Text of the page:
To Benjamin H. Latrobe
Washington Nov. 2. 1802.
The placing of a navy in a state of perfect preservation, so that at the beginning of a subsequent war it shall be as sound as at the end of the preceding one when laid up, and the lessening the expence of repairs, perpetually necessary while they lie in the water, are objects of the first importance to a nation which to a certain degree must be maritime. the dry docks of Europe, being below the level of tide water, are very expensive in their construction, & in the manner of keeping them clear of water, and are only practicable at all where they have high tides: insomuch that no nation has ever proposed to lay up their whole navy in dry docks. but if the dry dock were above the level of the tide water, and there be any means of raising the vessels up into them, and of covering the dock with a roof, thus withdrawn from the wet and sun, they would last as long as the interior timbers, doors & floors of a house. the vast command of running water, at this place, at different heights from 30. to 200 feet above the tide water, enables us to effect this desireable object by forming a lower bason, into which the tide water shall float the vessel & then have it’s gates closed, and adjoining to this, but 24 feet higher, an upper bason 175 feet wide, & 800 f. long (sufficient to contain 12. frigates) into which running water can be introduced from above, so that filling both basons (as in a lock) the vessel shall be raised up & floated into the upper one, & the water then being discharged leave her dry. over a bason, not wider than 175. feet, a roof can be thrown, in the manner of that of the Halle au blé at Paris, which needing no underworks to support it, will permit the bason to be entirely open & free for the movement of the vessels. I mean to propose the construction of one of these to the National legislature, convinced it will be a work of no great cost, that it will save us great annual expence, & be an encouragement to prepare in peace the vessels we shall need in war, when we find they can be kept in a state of perfect preservation & without expence.
The first thing to be done is to chuse from which of the streams we will derive our water for the lock. these are the Eastern branch, Tyber, Rock-creek, & the Potomak itself. then to trace the canal, draw plans of that and of the two basons, and calculate the expence of the whole, that we may lead the legislature to no expence in the execution of which they shall not be apprised in the beginning. for this I ask your aid, which will require your coming here. some surveys and levellings1 have been already made by mr N. King, a very accurate man in that line, and who will assist in any thing you desire, and execute on the ground any tracings you may so direct, unless you prefer doing them yourself. it is very material too that this should be done immediately, as we have little more than 4. weeks to the meeting of the legislature, and there will then be but 3. weeks for them to consider and decide before the day arrives (Jan. 1.) at which alone any number of labourers can be hired here. should that pass, either the work must be over for a year, or be executed by day labourers at double expence. I propose that such a force shall be provided as to compleat the work in one year. if this succeeds, as it will recieve all our present ships, the next work will be a second one, to build and lay up additional ships. on the subject of your superintending the execution of the work it would be premature to say any thing till the legislature shall have declared their will. be so good as to let me hear from you immediately, if you cannot come as soon as you can write. Accept my best wishes and respects.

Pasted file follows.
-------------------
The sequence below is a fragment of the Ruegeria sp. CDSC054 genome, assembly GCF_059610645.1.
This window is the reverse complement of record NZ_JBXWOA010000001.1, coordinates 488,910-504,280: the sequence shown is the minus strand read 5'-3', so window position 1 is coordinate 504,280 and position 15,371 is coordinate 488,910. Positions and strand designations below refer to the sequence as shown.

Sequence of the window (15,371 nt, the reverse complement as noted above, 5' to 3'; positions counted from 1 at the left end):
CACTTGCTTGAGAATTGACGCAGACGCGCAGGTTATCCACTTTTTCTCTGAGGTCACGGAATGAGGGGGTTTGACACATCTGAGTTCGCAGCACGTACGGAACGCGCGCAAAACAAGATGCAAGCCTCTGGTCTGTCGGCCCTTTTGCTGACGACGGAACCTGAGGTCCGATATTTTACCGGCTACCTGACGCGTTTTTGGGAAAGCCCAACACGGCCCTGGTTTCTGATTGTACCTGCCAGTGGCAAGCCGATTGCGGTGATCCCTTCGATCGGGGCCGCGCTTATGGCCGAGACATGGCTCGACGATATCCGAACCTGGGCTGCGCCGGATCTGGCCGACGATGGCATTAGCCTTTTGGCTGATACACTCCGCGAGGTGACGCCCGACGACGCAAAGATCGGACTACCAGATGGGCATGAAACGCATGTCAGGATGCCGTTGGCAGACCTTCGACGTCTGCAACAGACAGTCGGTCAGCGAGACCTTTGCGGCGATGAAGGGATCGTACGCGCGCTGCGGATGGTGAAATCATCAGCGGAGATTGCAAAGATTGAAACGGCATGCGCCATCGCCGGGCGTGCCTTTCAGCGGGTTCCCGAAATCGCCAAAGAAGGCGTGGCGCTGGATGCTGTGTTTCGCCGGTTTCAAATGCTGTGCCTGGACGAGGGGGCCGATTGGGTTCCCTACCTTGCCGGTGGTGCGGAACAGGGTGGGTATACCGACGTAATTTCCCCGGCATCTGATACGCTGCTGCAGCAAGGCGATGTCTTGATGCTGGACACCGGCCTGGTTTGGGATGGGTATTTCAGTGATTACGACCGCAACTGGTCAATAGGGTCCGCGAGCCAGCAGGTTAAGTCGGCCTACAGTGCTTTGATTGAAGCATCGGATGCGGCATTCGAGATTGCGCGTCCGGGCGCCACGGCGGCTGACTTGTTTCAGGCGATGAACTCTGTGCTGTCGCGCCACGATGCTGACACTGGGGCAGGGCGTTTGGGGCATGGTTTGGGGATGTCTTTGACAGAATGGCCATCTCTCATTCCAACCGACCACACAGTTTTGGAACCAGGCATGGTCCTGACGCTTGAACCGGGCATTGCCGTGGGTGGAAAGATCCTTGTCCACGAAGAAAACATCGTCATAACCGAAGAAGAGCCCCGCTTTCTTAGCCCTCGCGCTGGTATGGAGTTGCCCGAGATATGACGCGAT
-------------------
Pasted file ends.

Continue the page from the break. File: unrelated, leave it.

PrC (DLC); at foot of first page: “Mr. Latrobe.”
HALLE AU BLÉ: as designed by Nicolas Le Camus de Mézières, the Paris grain market, the Halle aux Bleds, was a circular building surrounding a courtyard that stood open to the sky. Several years after the completion of the building in 1767, architects Jacques Guillaume Legrand and Jacques Molinos, using methods developed by the Renaissance builder Philibert Delorme, constructed a great dome of wooden ribs and tall windows to turn the courtyard into a vast interior rotunda, protected from the elements but filled with light. After the dome was finished in 1782, municipal authorities used the Halle aux Bleds as the site of significant public ceremonies, and the building was an attraction for visitors to Paris intrigued by the rotunda’s design and carpentry. In 1786, TJ, seeking ideas for the design of a public market for Richmond, decided to visit “the noble dome of the Halle aux bleds,” which he called a “wonderful piece of architecture.” As memorialized in his famous “Head and Heart” letter, it was on an excursion to see the great dome with John Trumbull that TJ first met Maria Cosway. The dome burned and collapsed in 1802 and was rebuilt beginning in 1809 using iron ribs rather than wooden joinery (Harold C. Rice, Jr., Thomas Jefferson’s Paris [Princeton, 1976], 6, 18–21; Vol. 10:xxix, facing 434, 444–5).
OVER FOR A YEAR: slaves hired out by their masters on an annual basis made up a large proportion of the labor force on big construction projects in and around Washington (Robert J. Kapsch, The Potomac Canal: George Washington and the Waterway West [Morgantown, W.Va., 2007], 82, 106, 213; Letitia W. Brown, “Residence Patterns of Negroes in the District of Columbia, 1800–1860,” RCHS description begins Records of the Columbia Historical Society, 1895–1989 description ends , 69–70 [1969–70], 68; Cora Bacon-Foster, “Early Chapters in the Development of the Potomac Route to the West,” same, 15 , 159, 193; Bob Arnebeck, Through a Fiery Trial: Building Washington, 1790–1800 [Lanham, Md., 1991], 205–6).
1. Preceding two words interlined.